### May

#### 8

# R Squared - What is it? From Phillip McDonnell

May 8, 2007 |

A seeker of knowledge inquires:

Q: Can you give me a good layman's term "working" definition of R squared? Questions that pop up are why is it important? What does it reflect? Is it predictive?

A: R Squared is simply the square of the correlation coefficient. As most will recall the correlation coefficient can range from +1 for a strong positive correlation to -1 for a strongly negative relationship between two variables. Two variables which are unrelated will usually have a correlation around zero.

So when we square the correlation coefficient we get a number between 0 and +1. Remember that the negative correlations become positive so there are no more negative numbers. We also almost always get a smaller absolute number because multiplying two numbers less than 1 always gives a small number (except for zero and 1).

There is another interpretation. The R^2 also generally associated with a regression model (but need not be). The R^2 can be thought of as representing the percent of variance which is explained by the model. Mathematically things are linear in the variance but not in the square roots such as the standard deviation and correlation. So we can decompose the total variance of a regression into the part that is explained by the model and the part that is unexplained (the error or residual variance). The three relationships are:

Total variance = Explained Variance + Unexplained variance

100% = R^2 + (1 - R^2)

Total SSq = Explained SSq + Unexplained SSq

In the last line the term SSq means the Sum of Squares. The sum of squares relationship simply comes about because the variance is simply the average sum of squares. The bottom line is that if you have an R^2 of 25% you know that it explains 25% of the variance in the variable you wish to predict. You also know that the correlation coefficient is +/-50% because .5 * .5 = .25. Conversely if you know that a correlation coefficient is 90% then you know the R Squared will be 81%.

From just the R Squared you do not know if the correlation is positive or negative however. For that you have to look at the beta coefficient of the regression which tells you which sign to choose for the correlation coefficient.

## Yishen Kuik adds:

I've found an intuitive interpretation of correlation coefficient (R) to be a measure of how in phase two datastreams are.

For two dataseries X and Y:

R = (sum of Zx * Zy)/(N-1), where Zx is the z-normalized series X and Zy is same for Y

Hence, the more the below-mean datapoints in X and Y coincide, the greater the value in the numerator, since the product of two negative Z scores is positive. The corollary is that above-mean datapoints will also coincide, and since the sumproduct of two positive numbers is also positive, also contributes to a larger numerator.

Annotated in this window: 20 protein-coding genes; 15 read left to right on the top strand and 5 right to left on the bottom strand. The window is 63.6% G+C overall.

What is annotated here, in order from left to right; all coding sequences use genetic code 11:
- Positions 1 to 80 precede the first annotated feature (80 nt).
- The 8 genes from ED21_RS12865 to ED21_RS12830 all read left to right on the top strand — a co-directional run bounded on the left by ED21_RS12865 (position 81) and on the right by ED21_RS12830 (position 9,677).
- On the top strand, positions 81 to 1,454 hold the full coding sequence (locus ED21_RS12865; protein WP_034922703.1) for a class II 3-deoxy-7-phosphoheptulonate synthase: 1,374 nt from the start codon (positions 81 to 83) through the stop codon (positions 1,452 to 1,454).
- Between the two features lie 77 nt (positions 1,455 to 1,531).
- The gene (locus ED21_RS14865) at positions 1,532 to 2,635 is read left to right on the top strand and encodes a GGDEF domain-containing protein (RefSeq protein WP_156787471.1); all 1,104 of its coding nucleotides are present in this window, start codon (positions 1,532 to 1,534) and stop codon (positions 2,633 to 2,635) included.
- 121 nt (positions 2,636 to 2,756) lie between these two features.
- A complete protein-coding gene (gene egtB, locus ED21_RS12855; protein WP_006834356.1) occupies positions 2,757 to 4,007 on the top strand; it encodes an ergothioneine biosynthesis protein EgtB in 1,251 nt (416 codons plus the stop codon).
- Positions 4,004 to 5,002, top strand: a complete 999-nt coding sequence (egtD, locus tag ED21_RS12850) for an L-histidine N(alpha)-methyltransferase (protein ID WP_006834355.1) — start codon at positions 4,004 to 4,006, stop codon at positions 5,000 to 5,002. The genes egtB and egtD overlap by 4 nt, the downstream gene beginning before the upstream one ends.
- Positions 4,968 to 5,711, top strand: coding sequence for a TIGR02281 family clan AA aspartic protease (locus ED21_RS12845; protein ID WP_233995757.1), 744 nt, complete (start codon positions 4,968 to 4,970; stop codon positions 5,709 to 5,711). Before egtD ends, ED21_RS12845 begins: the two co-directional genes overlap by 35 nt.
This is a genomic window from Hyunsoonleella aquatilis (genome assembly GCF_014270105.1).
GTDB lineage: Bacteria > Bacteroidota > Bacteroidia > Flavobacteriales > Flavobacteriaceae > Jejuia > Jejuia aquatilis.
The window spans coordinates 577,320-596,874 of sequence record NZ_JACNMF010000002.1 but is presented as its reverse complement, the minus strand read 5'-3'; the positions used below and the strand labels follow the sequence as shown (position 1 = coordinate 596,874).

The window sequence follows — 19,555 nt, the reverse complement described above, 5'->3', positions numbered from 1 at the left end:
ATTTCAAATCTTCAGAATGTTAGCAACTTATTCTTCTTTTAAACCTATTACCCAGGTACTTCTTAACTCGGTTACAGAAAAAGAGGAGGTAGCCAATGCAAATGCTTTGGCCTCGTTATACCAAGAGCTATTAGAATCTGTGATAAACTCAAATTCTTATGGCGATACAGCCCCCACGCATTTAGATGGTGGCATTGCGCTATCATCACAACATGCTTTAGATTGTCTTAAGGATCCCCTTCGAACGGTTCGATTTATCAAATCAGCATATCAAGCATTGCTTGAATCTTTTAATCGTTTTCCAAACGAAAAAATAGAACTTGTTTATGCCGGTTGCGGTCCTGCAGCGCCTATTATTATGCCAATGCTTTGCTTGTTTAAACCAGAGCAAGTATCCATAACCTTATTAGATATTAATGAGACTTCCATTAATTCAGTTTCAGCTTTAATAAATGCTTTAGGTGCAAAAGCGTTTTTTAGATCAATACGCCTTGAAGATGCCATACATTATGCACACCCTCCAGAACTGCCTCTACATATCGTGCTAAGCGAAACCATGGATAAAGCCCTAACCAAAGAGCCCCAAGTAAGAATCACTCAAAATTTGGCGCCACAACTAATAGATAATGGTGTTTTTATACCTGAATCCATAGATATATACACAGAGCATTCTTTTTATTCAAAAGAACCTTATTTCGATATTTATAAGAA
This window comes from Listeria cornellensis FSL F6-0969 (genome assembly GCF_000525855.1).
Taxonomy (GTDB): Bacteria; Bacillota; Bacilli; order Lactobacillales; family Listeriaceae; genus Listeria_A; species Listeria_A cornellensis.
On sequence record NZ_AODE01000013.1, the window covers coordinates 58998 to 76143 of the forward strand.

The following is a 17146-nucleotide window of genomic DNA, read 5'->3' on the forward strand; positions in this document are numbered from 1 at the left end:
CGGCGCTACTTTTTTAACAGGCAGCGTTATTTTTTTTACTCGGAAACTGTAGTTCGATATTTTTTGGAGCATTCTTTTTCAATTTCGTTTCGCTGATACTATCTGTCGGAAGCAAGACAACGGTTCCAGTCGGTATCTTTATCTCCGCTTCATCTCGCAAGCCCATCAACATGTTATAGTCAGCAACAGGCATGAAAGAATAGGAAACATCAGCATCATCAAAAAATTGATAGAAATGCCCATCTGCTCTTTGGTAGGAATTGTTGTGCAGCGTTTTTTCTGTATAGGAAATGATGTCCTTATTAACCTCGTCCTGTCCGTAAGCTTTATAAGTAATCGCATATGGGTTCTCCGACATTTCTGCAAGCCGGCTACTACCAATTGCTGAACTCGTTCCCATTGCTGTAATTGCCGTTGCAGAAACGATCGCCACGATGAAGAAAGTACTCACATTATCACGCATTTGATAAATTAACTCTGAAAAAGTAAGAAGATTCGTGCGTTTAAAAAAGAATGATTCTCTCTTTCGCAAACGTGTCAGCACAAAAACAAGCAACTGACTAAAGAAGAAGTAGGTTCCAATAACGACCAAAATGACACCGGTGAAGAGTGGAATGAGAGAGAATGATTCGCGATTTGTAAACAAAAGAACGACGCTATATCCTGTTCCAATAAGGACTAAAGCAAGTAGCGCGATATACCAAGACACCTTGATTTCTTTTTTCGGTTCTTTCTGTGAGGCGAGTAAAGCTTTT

Hence I think of this coincidence of above/below mean datapoints as in phase.

# Comments

## Archives

- June 2016
- May 2016
- April 2016
- March 2016
- February 2016
- January 2016
- December 2015
- November 2015
- October 2015
- September 2015
- August 2015
- July 2015
- June 2015
- May 2015
- April 2015
- March 2015
- February 2015
- January 2015
- December 2014
- November 2014
- October 2014
- September 2014
- August 2014 2064
- July 2014
- June 2014
- May 2014
- April 2014
- March 2014
- February 2014
- January 2014
- December 2013
- November 2013
- October 2013
- September 2013
- August 2013
- July 2013
- June 2013
- May 2013
- April 2013
- March 2013
- February 2013
- January 2013
- December 2012
- November 2012
- October 2012
- September 2012
- August 2012
- July 2012
- June 2012
- May 2012
- April 2012
- March 2012
- February 2012
- January 2012
- December 2011
- November 2011
- October 2011
- September 2011
- August 2011
- July 2011
- June 2011
- May 2011
- April 2011
- March 2011
- February 2011
- January 2011
- December 2010
- November 2010
- October 2010
- September 2010
- August 2010
- July 2010
- June 2010
- May 2010
- April 2010
- March 2010
- February 2010
- January 2010
- December 2009
- November 2009
- October 2009
- September 2009
- August 2009
- July 2009
- June 2009
- May 2009
- April 2009
- March 2009
- February 2009
- January 2009
- December 2008
- November 2008
- October 2008
- September 2008
- August 2008
- July 2008
- June 2008
- May 2008
- April 2008 114c
- March 2008
- February 2008
- January 2008
- December 2007
- November 2007
- October 2007
- September 2007
- August 2007
- July 2007
- June 2007
- May 2007
- April 2007
- March 2007
- February 2007
- January 2007
- December 2006
- November 2006
- October 2006
- September 2006
- August 2006
- Older Archives

## Resources & Links

- The Letters Prize
- Pre-2007 Victor Niederhoffer Posts
- Vic’s NYC Junto
- Reading List
- Programming in 60 Seconds
- The Objectivist Center
- Foundation for Economic Education
- Tigerchess
- Dick Sears' G.T. Index
- Pre-2007 Daily Speculations
- Laurel & Vics' Worldly Investor Articles